The Universe of Bias & Stereotyping : Part 1

225+ Cognitive Biases that Affect, Impair and Sometimes Help Our Economics, Health, Justice & Management

Part one of three posts on bias and stereotypes, Author: Sean Moffitt

The eye sees only what the mind is prepared to comprehend.” — Robertson Davies

It turns out that we are not very objective in our beliefs. It turns out that our perceptions and reasoning are heavily influenced by cognitive biases. We can dupe ourselves from the truth, and sometimes that’s useful, and sometimes it isn’t.

Bias: def. unconscious rules of thumb, heuristics and seemingly rational deviations in judgement or systematic errors in thinking that occurs when people are processing and interpreting information in the world around them that affects the decisions and judgments that they make; disproportionates weights in favor of or against an idea or thing, sometimes in a way that is closed-minded, prejudicial, or unfair. happen due to problems related to human limits and aspects of: memory, emotion, time, attention, social pressure, motivations and other cognitive influences. Different than logical fallacies as biases are mental, not logical errors

Stereotype def.: a type of bias, an often overgeneralized, long-standing unfair and untrue belief that many people have about all people or things with a particular characteristic, sometimes may be accurate; but frequently associate the individual with traits of a group; related to concepts of prejudice and discrimination, stereotype is the cognitive component, prejudice represents the emotional response, and discrimination refers to actions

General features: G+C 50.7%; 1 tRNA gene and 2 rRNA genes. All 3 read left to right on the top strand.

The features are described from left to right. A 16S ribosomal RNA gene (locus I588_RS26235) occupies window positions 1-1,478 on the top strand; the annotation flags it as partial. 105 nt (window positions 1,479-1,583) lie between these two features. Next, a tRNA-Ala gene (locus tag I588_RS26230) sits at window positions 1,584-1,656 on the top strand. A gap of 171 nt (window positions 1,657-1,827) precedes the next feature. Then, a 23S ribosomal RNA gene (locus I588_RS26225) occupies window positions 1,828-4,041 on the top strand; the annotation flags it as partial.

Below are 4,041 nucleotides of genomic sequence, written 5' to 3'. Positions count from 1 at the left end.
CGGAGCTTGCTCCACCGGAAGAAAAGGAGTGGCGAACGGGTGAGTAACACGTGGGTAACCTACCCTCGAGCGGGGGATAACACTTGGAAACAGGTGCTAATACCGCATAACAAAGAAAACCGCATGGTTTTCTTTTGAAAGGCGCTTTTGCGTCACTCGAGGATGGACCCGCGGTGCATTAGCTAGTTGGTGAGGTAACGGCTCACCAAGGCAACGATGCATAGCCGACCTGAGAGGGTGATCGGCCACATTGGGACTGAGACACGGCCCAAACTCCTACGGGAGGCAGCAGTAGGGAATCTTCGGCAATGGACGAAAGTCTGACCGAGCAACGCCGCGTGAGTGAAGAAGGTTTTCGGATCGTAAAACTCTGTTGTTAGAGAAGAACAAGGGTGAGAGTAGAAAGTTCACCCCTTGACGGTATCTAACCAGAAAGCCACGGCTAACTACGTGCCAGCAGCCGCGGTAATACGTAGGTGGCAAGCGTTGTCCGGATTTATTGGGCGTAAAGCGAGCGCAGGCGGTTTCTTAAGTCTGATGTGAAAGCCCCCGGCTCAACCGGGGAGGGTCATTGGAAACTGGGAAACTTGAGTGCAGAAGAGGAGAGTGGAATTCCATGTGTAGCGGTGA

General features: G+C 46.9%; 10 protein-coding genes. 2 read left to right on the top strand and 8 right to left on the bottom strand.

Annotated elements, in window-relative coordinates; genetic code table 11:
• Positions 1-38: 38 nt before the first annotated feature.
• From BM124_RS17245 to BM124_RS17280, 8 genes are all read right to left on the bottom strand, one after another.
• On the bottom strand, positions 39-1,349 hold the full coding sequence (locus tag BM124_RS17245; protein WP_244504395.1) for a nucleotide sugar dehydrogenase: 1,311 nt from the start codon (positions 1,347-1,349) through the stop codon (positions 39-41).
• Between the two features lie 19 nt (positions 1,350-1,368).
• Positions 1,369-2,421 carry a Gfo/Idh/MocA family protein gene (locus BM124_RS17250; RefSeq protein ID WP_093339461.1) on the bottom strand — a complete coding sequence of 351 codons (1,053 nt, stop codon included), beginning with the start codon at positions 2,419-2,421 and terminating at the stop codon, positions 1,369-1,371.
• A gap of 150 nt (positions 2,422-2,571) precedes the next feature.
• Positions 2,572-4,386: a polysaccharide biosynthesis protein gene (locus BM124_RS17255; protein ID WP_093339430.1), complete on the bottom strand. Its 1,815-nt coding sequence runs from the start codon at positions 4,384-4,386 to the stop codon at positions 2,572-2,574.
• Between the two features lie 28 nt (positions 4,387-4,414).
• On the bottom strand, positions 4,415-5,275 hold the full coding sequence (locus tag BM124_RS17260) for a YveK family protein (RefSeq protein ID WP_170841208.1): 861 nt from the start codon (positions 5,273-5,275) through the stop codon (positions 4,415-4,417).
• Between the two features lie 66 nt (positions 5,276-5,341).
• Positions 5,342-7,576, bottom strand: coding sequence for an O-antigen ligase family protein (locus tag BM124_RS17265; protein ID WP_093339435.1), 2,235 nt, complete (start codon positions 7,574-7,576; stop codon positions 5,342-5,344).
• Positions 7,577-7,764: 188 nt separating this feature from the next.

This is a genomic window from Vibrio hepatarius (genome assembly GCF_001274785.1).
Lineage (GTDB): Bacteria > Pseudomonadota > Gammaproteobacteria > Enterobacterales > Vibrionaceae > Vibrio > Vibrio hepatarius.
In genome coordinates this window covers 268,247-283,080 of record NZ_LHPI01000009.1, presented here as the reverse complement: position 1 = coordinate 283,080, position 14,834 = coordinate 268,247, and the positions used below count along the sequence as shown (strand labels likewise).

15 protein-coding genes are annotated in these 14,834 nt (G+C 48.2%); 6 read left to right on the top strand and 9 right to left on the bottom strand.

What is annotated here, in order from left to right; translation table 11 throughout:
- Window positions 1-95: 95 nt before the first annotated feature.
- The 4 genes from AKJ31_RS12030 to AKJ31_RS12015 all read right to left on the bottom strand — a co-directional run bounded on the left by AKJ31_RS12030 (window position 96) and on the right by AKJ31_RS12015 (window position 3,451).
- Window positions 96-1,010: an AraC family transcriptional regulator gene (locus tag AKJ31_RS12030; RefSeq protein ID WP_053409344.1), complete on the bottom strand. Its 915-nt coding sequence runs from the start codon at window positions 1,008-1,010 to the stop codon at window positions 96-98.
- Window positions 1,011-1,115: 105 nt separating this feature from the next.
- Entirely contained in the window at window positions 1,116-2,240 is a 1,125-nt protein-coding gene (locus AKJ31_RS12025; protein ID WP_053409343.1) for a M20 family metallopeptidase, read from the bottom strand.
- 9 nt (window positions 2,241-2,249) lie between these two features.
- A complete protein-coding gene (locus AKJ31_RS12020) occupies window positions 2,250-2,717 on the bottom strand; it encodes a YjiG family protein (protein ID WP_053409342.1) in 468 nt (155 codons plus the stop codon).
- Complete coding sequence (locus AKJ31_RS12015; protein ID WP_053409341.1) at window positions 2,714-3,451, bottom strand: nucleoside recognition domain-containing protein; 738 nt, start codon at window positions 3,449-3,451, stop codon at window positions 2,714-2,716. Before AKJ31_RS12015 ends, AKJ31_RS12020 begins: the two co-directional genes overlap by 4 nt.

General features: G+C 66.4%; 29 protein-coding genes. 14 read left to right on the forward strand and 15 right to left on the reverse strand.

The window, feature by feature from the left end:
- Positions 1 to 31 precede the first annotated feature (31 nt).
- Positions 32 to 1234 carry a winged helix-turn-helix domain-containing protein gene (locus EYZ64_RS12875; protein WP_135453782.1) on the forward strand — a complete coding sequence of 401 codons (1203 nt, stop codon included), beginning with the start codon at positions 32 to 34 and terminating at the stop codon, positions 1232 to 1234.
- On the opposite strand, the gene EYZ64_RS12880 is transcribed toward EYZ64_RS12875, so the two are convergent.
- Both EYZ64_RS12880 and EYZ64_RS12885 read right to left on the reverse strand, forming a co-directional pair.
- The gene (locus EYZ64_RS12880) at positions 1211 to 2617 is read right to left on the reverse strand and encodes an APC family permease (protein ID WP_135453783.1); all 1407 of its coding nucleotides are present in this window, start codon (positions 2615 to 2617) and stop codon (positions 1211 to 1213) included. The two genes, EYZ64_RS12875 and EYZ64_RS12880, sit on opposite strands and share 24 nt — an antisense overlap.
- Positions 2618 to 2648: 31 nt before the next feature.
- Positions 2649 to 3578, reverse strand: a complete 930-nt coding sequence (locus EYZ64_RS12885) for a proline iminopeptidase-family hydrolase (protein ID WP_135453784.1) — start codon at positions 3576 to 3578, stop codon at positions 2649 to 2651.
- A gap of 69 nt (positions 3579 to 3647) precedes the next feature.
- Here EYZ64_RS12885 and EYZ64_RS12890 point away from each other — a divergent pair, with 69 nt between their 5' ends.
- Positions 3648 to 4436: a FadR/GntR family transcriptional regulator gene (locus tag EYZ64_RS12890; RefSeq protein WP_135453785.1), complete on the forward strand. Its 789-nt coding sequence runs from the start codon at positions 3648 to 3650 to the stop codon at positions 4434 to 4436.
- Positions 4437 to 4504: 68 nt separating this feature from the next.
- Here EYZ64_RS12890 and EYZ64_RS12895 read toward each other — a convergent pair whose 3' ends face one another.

Some of the Big Biases in Change & Innovation:

Source: Futureproofing / Sean Moffitt

Some of the Big Biases in Politics:

Source: Predict it/Visual Capitalist

Some of the Big Biases in the Workplace:

Source: ExtraordinaryTeam.com

Some of the Big Biases in Media:

Source: Endicott Labs

Cognitive Biases — The Universe:

#1 Action Bias — preferring doing something to doing nothing, even when inaction would be more effective, or to act when no evident problem exists

#2 Actor-Observer Bias — explaining other individuals’ behaviors to overemphasize the influence of their personality and underemphasize the influence of their situation , and for explanations of one’s own behaviors to do the opposite

#3 Additive Bias —solving problems through addition, even when subtraction is a better approach

#4 Adjustment Bias — associated with anchoring bias, all subsequent adjustments will be systematically biased toward the anchor and away from the truer value

#5 Affect Heuristic — relying on our current emotions when making quick decisions

#6 Agent Detection —presuming the purposeful intervention of a sentient or intelligent agent

#7 Ambiguity Effect — preferring options that are known to us

#8 Anchoring Bias — tending to rely heavily upon the first piece of information we receive e.g. courtroom sentencing, setting a schedule or budget, considering portion sizes or pricing

#9 Anthropomorphism — characterizing animals, objects, and abstract concepts as possessing human-like traits, emotions, and intentions

#10 Apophenia — perceiving a connection or meaningful pattern between unrelated or random things

#11 Assumed Similarity Bias — assuming that others have more traits in common with them than those others actually do

#12 Attentional Bias - focusing more on some things than others

#13 Attribute Substitution —using an easily calculated heuristic attribute is substituted for a judgment should be making it computationally complex

#14 Automation Bias — depending on automated systems which can lead to erroneous automated information overriding correct decisions

#15 Authority Bias — attributing greater accuracy to the opinion of an authority figure and be more influenced by that opinion